Friday, July 18, 2014

3rd Time’s a Charm?

As I sit down to write this post, I realize I haven’t really done a very good job at blogging about my Enlite sensor experience.  I guess the reason is that I seem to only blog about problems.  I just don’t feel inclined to write a post saying “Hey, everything is good and I have nothing to say”.  And, of course, I always feel like the minute I blog about how perfect something is going, it all immediately goes to crap.  Stupid blog jinx.

But, for the most part, my experience with the Enlite sensors has been fantastic.  I think my only complaint is that the sensor wire kinks up quite easily.  (Is it still called a cannula on a sensor?  Or is sensor wire the right term?)  I don’t remember ever having a kinking problem with the Sof-Sensors, so my guess is that the trade-off for the much thinner needle and wire is that it’s more prone to kinking.  If that is the case, I think I would be willing to have some sort of middle-ground - a thickness somewhere between Sof-Sensor and Enlite, so there is more comfort than Sof-Sensor but less kinking than Enlite.  (And with both systems I still wish warm-up time took less than 2 hours and range was better.  And that my CGM data went to the cloud.)  But overall, I’m really happy.  The accuracy, for me, is terrific right from the start and the new tapes hold everything in place perfectly.

Yesterday, however, I had a lot of trouble.  It was sensor change day, so I inserted a new sensor while my morning coffee was brewing.  I like to eat breakfast late, and my coffee bolus is spot on and keeps my blood sugar flat, so that’s the best time for me to start up a new sensor.  Two hours later it was ready to go and I entered my first blood sugar.  Six hours later it was time to calibrate.  The sensor said I was 83.  My fingerstick said I was 93.  A few minutes later?  Beep beep beep, CAL ERROR.  I was surprised to get a CAL ERROR when the sensor and fingerstick values were so close, so  I tried calibrating again.  Beep beep beep, BAD SENSOR.

I thought about turning everything off and restarting it as a new sensor in a few hours, but decided it wasn’t worth it.  I pulled the sensor out and got everything ready to put in a new one.  Loaded up the serter, pressed the button, waited 45 seconds to be sure the adhesive stuck, and began to draw off the serter . . . . when I could see that the sensor needle was only halfway in my skin.  Great.  I carefully pulled everything off and decided to try to load the sensor back into the serter and try again.  But the same thing happened.  SO I pulled that second sensor and got out a third.  It inserted fine, but as I removed the serter the needle came off with it.  The sensor was properly in me, but the needle was stuck in the serter and wouldn’t come out.  That was when I realized I was long overdue for a call to the Medtronic HelpLine.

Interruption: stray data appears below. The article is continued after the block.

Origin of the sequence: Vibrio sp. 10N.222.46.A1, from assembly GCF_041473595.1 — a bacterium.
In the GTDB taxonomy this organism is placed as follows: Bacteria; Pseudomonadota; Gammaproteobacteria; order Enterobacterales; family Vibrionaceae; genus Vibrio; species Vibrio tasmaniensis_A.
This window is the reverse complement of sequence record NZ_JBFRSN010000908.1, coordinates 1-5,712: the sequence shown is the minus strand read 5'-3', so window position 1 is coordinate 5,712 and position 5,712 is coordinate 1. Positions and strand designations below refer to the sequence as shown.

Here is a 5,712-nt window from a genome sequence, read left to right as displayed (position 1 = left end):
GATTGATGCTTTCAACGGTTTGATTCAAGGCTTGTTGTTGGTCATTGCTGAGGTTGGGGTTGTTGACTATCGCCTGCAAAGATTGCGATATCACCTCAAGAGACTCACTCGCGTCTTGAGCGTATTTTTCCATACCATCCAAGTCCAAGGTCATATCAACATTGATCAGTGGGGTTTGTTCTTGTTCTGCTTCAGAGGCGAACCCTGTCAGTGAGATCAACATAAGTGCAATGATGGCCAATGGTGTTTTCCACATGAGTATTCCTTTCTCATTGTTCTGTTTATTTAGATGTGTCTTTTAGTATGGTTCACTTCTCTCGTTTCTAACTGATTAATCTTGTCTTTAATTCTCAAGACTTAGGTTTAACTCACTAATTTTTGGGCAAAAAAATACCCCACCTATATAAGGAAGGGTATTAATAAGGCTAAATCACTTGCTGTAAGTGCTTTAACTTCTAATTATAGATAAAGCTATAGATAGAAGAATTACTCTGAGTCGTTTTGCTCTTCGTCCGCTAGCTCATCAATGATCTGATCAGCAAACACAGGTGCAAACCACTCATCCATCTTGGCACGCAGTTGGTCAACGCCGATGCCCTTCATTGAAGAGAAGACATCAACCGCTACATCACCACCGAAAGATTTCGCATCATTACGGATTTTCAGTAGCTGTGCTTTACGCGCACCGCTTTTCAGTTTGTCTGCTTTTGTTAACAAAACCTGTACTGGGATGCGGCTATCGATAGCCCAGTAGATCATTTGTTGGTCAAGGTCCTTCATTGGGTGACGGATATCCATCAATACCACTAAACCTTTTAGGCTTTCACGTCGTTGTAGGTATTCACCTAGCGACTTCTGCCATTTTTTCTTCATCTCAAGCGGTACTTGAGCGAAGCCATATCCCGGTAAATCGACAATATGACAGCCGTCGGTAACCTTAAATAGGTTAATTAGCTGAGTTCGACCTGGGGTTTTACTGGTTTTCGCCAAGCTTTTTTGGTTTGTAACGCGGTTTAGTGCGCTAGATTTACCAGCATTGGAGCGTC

BadDay
Two dead sensors & a serter with a needle stuck in it.

I’ve always had great experiences with the HelpLine and yesterday was no exception.  Here are the tips I learned.  1)  When I got that first CAL ERROR, I should have cleared it but then waited 45 minutes to an hour before trying to calibrate again.  The error comes up when the interstitial signal doesn’t jive with what the meter says your blood sugar is.  Waiting an hour gives it time for the signal to hopefully recover and for some of the sensor data to clear out.  2)  When the second sensor didn’t go in on the first try, I shouldn’t have tried it again.  Once the serter tries to insert it and fails, it’s pretty much a given that the sensor wire has been damaged and the sensor won’t work.  3)  When the needle is jammed in the serter, hold down the green button and shake the serter in the same motion as if you are ringing a bell.  But in my case, this didn’t actually make the needle come out.

JammedNeedle
Old serter with stuck needle on the left, new serter on the right.

Bottom line, by 9:30 this morning a new serter and two replacement sensors were on my doorstep, along with canisters to send the bad serter and sensors back for analysis.  And that third sensor that I put in yesterday is working just fine.  I don’t know what exactly made so many things go wrong for me yesterday, but I guess I was just having one of those day.

** My Medtronic disclosure can be found here. **

3 comments:

  1. Hi Karen,

    Thanks for sharing your experience with us. Looks like Medtronic handled everything well though which continues to show why they are one of the leading companies in diabetic technology. Hope you have better days and a great weekend!

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  2. The serters look so menacing lined up side by side like that.

    My favorite part of this post: "I like to eat breakfast late, and my coffee bolus is spot on and keeps my blood sugar flat, so that’s the best time for me to start up a new sensor. Two hours later..." <---You are so incredibly capable. I can not imagine having some reliable block of time like that. I love this.

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  3. Ugh. It's hard enough to deal with insertions anyway, let alone three of them in short order. Glad you got through it.

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